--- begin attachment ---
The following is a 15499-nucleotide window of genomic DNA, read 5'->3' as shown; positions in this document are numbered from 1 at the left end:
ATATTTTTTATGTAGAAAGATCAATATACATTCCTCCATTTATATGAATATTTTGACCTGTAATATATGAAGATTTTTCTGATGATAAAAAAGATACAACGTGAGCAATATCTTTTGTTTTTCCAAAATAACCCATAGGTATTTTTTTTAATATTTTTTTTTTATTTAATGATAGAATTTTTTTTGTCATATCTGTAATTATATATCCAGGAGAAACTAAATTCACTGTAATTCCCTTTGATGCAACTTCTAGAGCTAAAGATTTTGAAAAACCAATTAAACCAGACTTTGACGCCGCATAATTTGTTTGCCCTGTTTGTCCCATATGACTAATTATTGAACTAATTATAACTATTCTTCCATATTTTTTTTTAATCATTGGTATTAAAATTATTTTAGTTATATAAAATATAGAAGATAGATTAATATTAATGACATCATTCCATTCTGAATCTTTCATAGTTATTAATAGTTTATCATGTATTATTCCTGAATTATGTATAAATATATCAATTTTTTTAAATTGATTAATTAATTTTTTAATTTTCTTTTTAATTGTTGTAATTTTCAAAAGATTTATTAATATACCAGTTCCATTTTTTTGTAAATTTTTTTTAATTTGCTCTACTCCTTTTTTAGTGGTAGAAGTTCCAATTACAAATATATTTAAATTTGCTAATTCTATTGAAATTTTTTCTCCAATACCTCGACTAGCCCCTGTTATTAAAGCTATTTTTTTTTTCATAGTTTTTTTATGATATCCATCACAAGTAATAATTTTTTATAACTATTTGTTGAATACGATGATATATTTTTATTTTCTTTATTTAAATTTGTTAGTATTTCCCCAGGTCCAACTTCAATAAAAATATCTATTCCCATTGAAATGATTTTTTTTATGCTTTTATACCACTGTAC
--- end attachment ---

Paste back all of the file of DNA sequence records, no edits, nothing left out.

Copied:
The following is a 15499-nucleotide window of genomic DNA, read 5'->3' as shown; positions in this document are numbered from 1 at the left end:
ATATTTTTTATGTAGAAAGATCAATATACATTCCTCCATTTATATGAATATTTTGACCTGTAATATATGAAGATTTTTCTGATGATAAAAAAGATACAACGTGAGCAATATCTTTTGTTTTTCCAAAATAACCCATAGGTATTTTTTTTAATATTTTTTTTTTATTTAATGATAGAATTTTTTTTGTCATATCTGTAATTATATATCCAGGAGAAACTAAATTCACTGTAATTCCCTTTGATGCAACTTCTAGAGCTAAAGATTTTGAAAAACCAATTAAACCAGACTTTGACGCCGCATAATTTGTTTGCCCTGTTTGTCCCATATGACTAATTATTGAACTAATTATAACTATTCTTCCATATTTTTTTTTAATCATTGGTATTAAAATTATTTTAGTTATATAAAATATAGAAGATAGATTAATATTAATGACATCATTCCATTCTGAATCTTTCATAGTTATTAATAGTTTATCATGTATTATTCCTGAATTATGTATAAATATATCAATTTTTTTAAATTGATTAATTAATTTTTTAATTTTCTTTTTAATTGTTGTAATTTTCAAAAGATTTATTAATATACCAGTTCCATTTTTTTGTAAATTTTTTTTAATTTGCTCTACTCCTTTTTTAGTGGTAGAAGTTCCAATTACAAATATATTTAAATTTGCTAATTCTATTGAAATTTTTTCTCCAATACCTCGACTAGCCCCTGTTATTAAAGCTATTTTTTTTTTCATAGTTTTTTTATGATATCCATCACAAGTAATAATTTTTTATAACTATTTGTTGAATACGATGATATATTTTTATTTTCTTTATTTAAATTTGTTAGTATTTCCCCAGGTCCAACTTCAATAAAAATATCTATTCCCATTGAAATGATTTTTTTTATGCTTTTATACCACTGTAC